Friday, May 29, 2015

"Gold Wings are Murder" First Draft Complete

I'm thinking Mark Twain would be a GL1800 trike kind of guy.
Mark Twain would be so proud--I just finished the first draft of "Gold Wings are Murder: The Crying Stone." Parts are funny. Parts of scary. Other parts are emotionally intense. It features a middle aged couple touring our great land on a GL1800 with a Tailwind trailer. What could be better than that?

So, now the edits begin. For those of you who like writing trivia, I'm using the editing system proposed by Rachel Aaron in "2K to 10K: Writing Faster, Writing Better and Writing More of What You Love." She suggested going through the book and doing your grammar corrections, but also outlining it, doing a time line to look for story problems, and using a ToDo list so you don't miss anything and can get your edits done with little fuss or extra effort.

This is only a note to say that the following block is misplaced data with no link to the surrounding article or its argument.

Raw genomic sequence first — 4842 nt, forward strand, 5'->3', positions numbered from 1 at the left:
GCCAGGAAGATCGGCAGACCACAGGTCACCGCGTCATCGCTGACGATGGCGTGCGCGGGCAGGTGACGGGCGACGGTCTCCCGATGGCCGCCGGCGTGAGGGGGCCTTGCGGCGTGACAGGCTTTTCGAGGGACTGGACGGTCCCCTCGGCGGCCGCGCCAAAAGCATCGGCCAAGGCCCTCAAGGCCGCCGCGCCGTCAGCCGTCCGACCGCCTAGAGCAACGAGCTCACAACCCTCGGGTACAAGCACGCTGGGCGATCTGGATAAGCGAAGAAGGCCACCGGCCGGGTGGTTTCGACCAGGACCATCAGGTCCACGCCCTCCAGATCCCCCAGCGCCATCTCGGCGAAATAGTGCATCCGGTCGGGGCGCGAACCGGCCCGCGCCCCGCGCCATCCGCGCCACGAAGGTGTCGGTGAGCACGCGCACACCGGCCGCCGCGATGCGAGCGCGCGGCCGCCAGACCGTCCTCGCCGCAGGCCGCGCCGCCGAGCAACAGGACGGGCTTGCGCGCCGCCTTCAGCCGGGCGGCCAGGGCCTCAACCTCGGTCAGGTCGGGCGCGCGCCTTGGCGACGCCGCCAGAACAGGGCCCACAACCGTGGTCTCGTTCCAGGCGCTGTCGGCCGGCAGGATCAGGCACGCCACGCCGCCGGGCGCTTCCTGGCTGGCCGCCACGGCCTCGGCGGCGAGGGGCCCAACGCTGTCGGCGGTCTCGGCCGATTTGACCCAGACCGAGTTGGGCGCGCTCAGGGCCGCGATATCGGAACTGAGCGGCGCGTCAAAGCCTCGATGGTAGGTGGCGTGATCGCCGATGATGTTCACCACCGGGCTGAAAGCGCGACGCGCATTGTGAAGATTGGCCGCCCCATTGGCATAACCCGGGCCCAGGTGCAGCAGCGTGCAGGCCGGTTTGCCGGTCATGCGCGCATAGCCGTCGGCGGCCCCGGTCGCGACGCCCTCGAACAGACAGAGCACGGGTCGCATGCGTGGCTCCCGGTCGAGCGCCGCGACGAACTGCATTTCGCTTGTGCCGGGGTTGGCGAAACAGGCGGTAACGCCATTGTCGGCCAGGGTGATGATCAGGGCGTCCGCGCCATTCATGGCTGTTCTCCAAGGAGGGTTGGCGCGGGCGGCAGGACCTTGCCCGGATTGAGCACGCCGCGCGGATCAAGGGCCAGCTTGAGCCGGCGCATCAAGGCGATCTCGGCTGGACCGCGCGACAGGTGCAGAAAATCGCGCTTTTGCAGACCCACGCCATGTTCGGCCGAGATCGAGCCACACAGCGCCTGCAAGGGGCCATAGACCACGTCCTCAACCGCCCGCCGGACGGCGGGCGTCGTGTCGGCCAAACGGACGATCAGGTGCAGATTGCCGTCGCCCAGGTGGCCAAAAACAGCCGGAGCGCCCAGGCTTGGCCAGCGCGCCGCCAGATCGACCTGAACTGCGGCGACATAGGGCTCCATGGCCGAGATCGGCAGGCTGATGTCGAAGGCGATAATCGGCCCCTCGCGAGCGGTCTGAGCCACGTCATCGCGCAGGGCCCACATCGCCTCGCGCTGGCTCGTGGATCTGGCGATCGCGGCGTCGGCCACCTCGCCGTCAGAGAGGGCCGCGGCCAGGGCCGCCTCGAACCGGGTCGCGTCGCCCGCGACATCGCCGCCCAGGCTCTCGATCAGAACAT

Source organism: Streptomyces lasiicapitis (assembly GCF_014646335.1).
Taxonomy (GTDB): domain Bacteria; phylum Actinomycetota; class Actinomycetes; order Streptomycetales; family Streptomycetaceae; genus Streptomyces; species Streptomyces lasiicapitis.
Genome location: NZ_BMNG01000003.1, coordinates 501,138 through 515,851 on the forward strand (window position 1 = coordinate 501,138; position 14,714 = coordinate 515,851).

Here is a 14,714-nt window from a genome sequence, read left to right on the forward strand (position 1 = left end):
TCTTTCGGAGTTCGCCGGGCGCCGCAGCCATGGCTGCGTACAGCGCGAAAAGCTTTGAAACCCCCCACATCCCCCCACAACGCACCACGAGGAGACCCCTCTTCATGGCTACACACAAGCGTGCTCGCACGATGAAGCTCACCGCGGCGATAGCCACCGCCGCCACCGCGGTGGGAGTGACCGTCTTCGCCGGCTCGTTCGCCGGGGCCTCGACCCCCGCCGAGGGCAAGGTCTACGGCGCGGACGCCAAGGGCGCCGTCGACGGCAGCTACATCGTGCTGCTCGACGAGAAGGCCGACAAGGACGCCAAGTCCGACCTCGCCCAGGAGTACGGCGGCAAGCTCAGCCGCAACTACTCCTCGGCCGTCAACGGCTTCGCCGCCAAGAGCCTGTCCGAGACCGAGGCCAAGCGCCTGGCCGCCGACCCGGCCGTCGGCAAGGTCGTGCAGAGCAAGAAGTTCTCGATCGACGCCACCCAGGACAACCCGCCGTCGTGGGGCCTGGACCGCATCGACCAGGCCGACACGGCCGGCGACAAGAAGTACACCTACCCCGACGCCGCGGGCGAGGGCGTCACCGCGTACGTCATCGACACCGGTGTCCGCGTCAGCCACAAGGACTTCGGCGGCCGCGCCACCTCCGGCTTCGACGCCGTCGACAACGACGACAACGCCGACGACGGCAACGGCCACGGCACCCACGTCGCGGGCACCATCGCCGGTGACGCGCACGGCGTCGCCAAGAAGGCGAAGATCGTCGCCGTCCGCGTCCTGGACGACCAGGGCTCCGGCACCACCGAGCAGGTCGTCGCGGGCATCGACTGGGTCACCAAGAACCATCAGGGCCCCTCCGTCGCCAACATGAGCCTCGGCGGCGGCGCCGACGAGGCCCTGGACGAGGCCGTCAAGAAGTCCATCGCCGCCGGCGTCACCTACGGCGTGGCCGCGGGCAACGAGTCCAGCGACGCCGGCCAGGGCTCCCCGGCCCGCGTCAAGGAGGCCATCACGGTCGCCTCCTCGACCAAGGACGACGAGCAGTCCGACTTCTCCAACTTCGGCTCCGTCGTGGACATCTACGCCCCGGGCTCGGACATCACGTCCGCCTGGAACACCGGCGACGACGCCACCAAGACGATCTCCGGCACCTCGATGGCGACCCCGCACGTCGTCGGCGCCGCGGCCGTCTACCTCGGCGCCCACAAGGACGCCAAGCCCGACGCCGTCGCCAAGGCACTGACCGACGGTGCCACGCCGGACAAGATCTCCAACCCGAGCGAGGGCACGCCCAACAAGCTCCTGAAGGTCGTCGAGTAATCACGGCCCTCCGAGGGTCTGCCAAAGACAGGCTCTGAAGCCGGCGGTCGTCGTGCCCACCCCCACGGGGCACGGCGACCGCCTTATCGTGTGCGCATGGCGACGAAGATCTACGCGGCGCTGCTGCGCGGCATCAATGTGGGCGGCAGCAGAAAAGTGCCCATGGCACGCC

Aaron also writes fantasy so, if you like murder mysteries AND fantasy (like me), check her out. As for my story, look for it some time in June, July at the latest.

Curves and Corners Part 1

Are curves and corners different? Should they be approached differently, from the rider's point of view? Is one better of worse than the other? Here's what I think.

Are these folks riding around a corner or a curve?